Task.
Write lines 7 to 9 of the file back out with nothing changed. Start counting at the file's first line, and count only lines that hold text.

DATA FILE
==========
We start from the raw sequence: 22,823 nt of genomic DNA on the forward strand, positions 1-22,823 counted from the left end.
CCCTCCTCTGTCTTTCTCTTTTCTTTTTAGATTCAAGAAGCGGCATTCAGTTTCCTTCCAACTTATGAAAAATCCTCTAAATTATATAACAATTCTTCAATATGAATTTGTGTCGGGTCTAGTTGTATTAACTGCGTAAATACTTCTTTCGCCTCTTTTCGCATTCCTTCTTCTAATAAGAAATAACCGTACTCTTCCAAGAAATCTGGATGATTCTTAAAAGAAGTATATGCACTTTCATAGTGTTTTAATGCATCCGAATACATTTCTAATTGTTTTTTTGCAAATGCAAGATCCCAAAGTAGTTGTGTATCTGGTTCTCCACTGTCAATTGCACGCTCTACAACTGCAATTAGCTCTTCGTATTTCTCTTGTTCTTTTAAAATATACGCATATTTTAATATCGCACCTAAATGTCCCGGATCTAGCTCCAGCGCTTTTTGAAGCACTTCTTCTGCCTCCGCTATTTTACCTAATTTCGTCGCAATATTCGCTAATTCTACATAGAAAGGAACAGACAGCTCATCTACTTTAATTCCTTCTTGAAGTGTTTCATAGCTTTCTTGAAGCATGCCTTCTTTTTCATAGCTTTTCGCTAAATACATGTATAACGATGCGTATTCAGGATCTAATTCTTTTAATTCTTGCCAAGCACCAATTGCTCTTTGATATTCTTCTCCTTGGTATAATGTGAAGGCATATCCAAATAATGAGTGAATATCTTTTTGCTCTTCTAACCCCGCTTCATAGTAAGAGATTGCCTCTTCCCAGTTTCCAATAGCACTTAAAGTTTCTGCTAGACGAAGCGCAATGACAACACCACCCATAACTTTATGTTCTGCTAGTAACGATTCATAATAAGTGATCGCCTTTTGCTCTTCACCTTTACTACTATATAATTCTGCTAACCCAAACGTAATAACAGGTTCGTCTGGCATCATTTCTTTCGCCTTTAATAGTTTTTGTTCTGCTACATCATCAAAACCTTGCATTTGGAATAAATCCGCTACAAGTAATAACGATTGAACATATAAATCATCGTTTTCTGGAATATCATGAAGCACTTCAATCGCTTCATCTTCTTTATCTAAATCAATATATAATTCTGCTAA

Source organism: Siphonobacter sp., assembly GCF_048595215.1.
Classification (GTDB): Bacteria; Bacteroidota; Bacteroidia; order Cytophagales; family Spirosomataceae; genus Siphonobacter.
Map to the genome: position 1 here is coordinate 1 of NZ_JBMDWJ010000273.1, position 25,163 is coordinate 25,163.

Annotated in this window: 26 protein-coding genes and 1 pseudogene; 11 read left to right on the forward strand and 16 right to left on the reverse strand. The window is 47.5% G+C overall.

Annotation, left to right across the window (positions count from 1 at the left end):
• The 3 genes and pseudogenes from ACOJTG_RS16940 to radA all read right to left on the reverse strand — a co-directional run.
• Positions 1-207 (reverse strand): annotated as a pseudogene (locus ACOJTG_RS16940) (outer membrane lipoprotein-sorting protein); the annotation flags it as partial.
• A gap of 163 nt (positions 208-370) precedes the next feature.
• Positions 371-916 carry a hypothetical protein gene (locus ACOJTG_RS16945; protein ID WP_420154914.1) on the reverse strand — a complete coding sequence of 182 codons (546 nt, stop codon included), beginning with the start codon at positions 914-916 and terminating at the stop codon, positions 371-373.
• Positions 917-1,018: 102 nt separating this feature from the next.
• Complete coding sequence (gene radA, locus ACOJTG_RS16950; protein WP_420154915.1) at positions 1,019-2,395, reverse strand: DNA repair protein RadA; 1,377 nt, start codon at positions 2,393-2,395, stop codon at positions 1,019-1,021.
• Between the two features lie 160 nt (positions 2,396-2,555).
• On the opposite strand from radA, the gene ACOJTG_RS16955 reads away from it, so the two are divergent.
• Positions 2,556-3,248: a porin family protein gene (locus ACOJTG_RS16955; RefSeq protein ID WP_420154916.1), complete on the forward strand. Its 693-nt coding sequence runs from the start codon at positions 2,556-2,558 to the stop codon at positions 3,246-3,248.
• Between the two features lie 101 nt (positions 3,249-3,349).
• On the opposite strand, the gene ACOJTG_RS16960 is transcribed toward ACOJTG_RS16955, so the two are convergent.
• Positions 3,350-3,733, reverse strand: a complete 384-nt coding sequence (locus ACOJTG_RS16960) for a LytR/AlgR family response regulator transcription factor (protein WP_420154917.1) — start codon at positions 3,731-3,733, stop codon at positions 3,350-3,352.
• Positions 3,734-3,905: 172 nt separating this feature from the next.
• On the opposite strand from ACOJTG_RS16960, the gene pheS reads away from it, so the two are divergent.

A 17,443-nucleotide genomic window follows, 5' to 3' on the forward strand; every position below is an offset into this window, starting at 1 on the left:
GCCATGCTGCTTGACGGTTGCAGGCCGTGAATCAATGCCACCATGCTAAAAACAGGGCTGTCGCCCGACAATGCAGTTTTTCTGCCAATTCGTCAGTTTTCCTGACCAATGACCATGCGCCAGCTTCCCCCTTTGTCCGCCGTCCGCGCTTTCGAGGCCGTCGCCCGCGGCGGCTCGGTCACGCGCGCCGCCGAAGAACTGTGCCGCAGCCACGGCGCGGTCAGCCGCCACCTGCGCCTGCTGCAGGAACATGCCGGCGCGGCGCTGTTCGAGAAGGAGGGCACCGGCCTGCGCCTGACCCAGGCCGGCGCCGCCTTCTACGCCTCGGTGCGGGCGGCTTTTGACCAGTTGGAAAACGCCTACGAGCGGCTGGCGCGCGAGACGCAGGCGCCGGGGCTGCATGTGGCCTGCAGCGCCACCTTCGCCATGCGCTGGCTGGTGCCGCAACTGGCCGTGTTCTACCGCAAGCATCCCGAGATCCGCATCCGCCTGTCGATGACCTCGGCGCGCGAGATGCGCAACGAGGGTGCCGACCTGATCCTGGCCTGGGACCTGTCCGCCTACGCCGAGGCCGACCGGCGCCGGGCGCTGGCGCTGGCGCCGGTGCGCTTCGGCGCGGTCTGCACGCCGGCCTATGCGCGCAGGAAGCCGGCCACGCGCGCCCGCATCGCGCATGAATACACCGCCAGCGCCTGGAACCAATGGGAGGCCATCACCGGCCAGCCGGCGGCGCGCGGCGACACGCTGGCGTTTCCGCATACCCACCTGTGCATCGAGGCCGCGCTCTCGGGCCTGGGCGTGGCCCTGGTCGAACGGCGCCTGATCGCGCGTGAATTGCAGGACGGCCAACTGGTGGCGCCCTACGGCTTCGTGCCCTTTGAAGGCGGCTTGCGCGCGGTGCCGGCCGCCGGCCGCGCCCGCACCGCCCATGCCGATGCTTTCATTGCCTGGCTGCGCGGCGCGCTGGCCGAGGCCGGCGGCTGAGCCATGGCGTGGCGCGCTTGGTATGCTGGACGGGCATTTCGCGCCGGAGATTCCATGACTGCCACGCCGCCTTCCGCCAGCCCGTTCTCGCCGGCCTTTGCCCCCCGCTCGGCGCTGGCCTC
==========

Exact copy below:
Annotation, left to right across the window (positions count from 1 at the left end):
• The 3 genes and pseudogenes from ACOJTG_RS16940 to radA all read right to left on the reverse strand — a co-directional run.
• Positions 1-207 (reverse strand): annotated as a pseudogene (locus ACOJTG_RS16940) (outer membrane lipoprotein-sorting protein); the annotation flags it as partial.